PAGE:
U.S. Secretary of State Mike Pompeo, in his Africa stop on Feb. 17, praised Angola’s president for his dramatic actions to recover billions of dollars looted by corrupt officials, saying it would help attract investment to one of Africa’s largest economies.
Angola’s President João Lourenço, who took office two-and-a-half years ago had done “great work” to eliminate corruption, Pompeo said at a joint press conference with Angolan Minister of External Relations Manuel Augusto. He increased transparency of the government and “helped financial institutions clean up their books,” Pompeo added.
“Corruption is the enemy of a nation’s growth and progress,” Pompeo said at a business reception in Angola. “The culture of impunity is destructive to economic growth and the well-being of the ordinary, Angolan people.”
Corruption had “stunted this nation’s vast potential for far too long,” he added.
Lourenço’s anti-corruption activities have not spared family members of former Angolan leader Eduardo dos Santos, who was in power for nearly 40 years. A recent investigation by a global consortium of journalists into Dos Santos’s daughter Isabel led to allegations of widespread mismanagement of state funds, which she has denied.
Pompeo said that the United States could assist Angola in holding some individuals involved in corruption accountable for their actions. He said the United States wants global financial transactions to be transparent and clean.
Pompeo also commended Lourenço’s initiative to privatize state-owned enterprises in the country, saying that it would attract private investment. In October 2019 Angolan state-owned gas company Sonangol formed a new gas consortium with American Chevron, BP, ENI, and Total, for exploration and production of natural gas in Angola, with an initial investment of $2 billion.
Business Opportunities for US and Angola
Among American companies doing business in Angola are GE, ExxonMobil, Halliburton, Baker Hughes, Caterpillar, Cummins, TechnipFMC, and Tidewater. Through these business relationships, the country can develop its resources, speed up economic growth, and develop further “agricultural tourism and technology sectors,” Pompeo said.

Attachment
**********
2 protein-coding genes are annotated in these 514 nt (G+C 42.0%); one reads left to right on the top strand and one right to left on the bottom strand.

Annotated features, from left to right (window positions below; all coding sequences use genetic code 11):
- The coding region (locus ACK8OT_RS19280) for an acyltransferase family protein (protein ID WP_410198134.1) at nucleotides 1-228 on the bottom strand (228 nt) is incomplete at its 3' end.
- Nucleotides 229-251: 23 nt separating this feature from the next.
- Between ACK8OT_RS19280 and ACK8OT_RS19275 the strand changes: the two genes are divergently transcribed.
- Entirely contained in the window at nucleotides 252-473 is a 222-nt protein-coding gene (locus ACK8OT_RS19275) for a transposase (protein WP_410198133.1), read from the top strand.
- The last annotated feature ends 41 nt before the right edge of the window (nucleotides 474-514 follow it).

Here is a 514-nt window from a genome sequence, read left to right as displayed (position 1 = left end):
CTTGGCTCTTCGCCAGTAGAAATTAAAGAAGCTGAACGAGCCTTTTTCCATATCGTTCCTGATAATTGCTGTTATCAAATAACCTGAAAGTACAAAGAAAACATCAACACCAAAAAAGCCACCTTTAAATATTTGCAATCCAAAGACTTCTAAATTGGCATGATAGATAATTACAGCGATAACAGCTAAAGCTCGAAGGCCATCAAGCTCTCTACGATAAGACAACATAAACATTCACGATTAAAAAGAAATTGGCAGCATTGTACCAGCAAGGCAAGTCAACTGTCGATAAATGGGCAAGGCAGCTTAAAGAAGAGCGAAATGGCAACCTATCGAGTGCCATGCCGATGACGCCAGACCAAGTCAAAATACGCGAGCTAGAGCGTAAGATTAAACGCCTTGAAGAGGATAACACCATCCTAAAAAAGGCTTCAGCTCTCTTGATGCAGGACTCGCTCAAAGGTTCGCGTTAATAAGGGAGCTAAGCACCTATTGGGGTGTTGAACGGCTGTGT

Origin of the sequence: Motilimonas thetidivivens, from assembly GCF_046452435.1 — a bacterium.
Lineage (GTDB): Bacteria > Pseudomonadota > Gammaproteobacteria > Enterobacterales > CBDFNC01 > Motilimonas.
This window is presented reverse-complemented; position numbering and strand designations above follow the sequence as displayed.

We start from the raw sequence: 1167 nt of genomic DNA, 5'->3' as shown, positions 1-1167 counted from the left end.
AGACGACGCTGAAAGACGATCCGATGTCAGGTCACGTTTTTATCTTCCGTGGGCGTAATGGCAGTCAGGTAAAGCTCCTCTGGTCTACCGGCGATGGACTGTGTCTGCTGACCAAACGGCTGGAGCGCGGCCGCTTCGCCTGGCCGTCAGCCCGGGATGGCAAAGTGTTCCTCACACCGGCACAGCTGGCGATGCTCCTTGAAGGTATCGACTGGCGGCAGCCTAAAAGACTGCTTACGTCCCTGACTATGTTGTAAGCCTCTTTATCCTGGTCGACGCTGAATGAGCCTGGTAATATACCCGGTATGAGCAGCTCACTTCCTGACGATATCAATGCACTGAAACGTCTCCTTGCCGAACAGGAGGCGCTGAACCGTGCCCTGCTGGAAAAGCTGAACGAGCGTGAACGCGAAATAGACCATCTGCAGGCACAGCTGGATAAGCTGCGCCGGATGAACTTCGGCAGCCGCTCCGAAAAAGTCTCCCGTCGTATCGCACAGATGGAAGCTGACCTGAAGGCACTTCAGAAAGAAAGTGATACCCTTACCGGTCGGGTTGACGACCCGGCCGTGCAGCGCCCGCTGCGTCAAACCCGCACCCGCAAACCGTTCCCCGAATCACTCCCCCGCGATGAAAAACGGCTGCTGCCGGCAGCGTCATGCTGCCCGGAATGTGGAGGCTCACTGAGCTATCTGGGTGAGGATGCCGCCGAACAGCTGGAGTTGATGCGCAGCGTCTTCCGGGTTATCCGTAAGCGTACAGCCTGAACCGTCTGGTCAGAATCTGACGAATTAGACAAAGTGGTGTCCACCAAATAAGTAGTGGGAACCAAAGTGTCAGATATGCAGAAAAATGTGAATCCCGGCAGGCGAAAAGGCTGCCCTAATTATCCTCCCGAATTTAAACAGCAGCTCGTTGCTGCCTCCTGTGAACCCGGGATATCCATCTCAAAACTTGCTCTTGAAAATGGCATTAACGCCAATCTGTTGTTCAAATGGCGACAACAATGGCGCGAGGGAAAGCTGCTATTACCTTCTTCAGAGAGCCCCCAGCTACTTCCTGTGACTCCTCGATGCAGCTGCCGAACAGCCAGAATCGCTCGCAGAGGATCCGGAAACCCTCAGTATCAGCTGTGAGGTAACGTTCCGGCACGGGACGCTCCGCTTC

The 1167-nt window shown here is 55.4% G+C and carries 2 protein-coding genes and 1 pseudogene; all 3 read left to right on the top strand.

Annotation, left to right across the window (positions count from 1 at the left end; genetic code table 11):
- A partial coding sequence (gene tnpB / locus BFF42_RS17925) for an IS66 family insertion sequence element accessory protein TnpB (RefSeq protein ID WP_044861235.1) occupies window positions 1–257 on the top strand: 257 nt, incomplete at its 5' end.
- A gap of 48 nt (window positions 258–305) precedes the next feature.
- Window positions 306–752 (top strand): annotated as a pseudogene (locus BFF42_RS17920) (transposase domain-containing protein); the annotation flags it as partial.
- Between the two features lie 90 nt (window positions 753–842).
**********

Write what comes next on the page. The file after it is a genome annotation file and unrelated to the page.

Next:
Pompeo also contrasted American investments with the Chinese model. American companies hold transparency in business in high regard, hire local people, do quality work for mutual benefits of both parties, without political objectives, Pompeo said.
Angola is one of the richest countries in Africa, but is also about $40 billion in debt to China, according to the Africa Center for Strategic Studies.
Pompeo also announced the establishment of the new Development Finance Corporation dedicated to partnering with the private sector to finance solutions to the most critical challenges faced by developing countries all over the world. It has a budget of $60 billion, and much of that capacity will be available for Africa, said Pompeo.
In November 2019, the Trump administration launched a new initiative called Prosper Africa aimed at expanding trade between the United States and African countries by assisting U.S. businesses to “pursue commercial opportunities across Africa,” according to the U.S. Small Business Administration.
Pompeo welcomed Angola’s efforts to strengthen security in the region, citing Angola’s involvement in a peacekeeping operation in Lesotho in 2017.
“If parliament’s new private investment law is implemented transparently and faithfully, then many, many more American businesses, many, many more Western businesses will come to Angola and create wealth, jobs, and opportunity for the Angolan people,” said Pompeo.
The Associated Press contributed to this report.